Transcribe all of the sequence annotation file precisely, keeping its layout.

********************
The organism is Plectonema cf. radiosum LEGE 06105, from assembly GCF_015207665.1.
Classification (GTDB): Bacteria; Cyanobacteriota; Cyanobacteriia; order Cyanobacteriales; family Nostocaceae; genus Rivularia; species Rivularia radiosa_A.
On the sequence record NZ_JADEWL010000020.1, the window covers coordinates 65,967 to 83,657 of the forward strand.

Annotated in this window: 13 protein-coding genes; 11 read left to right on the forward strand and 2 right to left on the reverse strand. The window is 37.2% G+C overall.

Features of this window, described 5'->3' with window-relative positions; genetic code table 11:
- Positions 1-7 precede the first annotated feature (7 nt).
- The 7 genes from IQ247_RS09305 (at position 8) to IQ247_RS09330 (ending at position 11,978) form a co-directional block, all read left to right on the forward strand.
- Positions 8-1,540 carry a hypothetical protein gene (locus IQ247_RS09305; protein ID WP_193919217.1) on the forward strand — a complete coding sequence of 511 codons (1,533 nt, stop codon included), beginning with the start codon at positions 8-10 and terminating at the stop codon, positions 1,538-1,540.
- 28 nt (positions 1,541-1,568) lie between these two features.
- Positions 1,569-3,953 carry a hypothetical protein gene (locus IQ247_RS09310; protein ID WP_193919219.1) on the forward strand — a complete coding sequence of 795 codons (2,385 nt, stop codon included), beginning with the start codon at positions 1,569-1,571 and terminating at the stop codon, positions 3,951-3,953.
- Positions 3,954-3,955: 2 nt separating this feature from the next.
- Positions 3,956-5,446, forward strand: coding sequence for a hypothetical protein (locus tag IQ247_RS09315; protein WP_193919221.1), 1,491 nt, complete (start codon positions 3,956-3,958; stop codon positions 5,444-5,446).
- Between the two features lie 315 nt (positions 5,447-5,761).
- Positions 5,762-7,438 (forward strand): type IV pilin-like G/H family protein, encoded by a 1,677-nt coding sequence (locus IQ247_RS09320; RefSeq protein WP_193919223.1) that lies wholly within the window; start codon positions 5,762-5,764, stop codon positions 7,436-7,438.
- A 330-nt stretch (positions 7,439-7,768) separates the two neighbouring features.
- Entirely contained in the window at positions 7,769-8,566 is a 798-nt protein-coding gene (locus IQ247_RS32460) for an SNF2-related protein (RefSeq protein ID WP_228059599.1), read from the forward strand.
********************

The organism is Plectonema cf. radiosum LEGE 06105, from assembly GCF_015207665.1.
Classification (GTDB): Bacteria; Cyanobacteriota; Cyanobacteriia; order Cyanobacteriales; family Nostocaceae; genus Rivularia; species Rivularia radiosa_A.
On the sequence record NZ_JADEWL010000020.1, the window covers coordinates 65,967 to 83,657 of the forward strand.

Annotated in this window: 13 protein-coding genes; 11 read left to right on the forward strand and 2 right to left on the reverse strand. The window is 37.2% G+C overall.

Features of this window, described 5'->3' with window-relative positions; genetic code table 11:
- Positions 1-7 precede the first annotated feature (7 nt).
- The 7 genes from IQ247_RS09305 (at position 8) to IQ247_RS09330 (ending at position 11,978) form a co-directional block, all read left to right on the forward strand.
- Positions 8-1,540 carry a hypothetical protein gene (locus IQ247_RS09305; protein ID WP_193919217.1) on the forward strand — a complete coding sequence of 511 codons (1,533 nt, stop codon included), beginning with the start codon at positions 8-10 and terminating at the stop codon, positions 1,538-1,540.
- 28 nt (positions 1,541-1,568) lie between these two features.
- Positions 1,569-3,953 carry a hypothetical protein gene (locus IQ247_RS09310; protein ID WP_193919219.1) on the forward strand — a complete coding sequence of 795 codons (2,385 nt, stop codon included), beginning with the start codon at positions 1,569-1,571 and terminating at the stop codon, positions 3,951-3,953.
- Positions 3,954-3,955: 2 nt separating this feature from the next.
- Positions 3,956-5,446, forward strand: coding sequence for a hypothetical protein (locus tag IQ247_RS09315; protein WP_193919221.1), 1,491 nt, complete (start codon positions 3,956-3,958; stop codon positions 5,444-5,446).
- Between the two features lie 315 nt (positions 5,447-5,761).
- Positions 5,762-7,438 (forward strand): type IV pilin-like G/H family protein, encoded by a 1,677-nt coding sequence (locus IQ247_RS09320; RefSeq protein WP_193919223.1) that lies wholly within the window; start codon positions 5,762-5,764, stop codon positions 7,436-7,438.
- A 330-nt stretch (positions 7,439-7,768) separates the two neighbouring features.
- Entirely contained in the window at positions 7,769-8,566 is a 798-nt protein-coding gene (locus IQ247_RS32460) for an SNF2-related protein (RefSeq protein ID WP_228059599.1), read from the forward strand.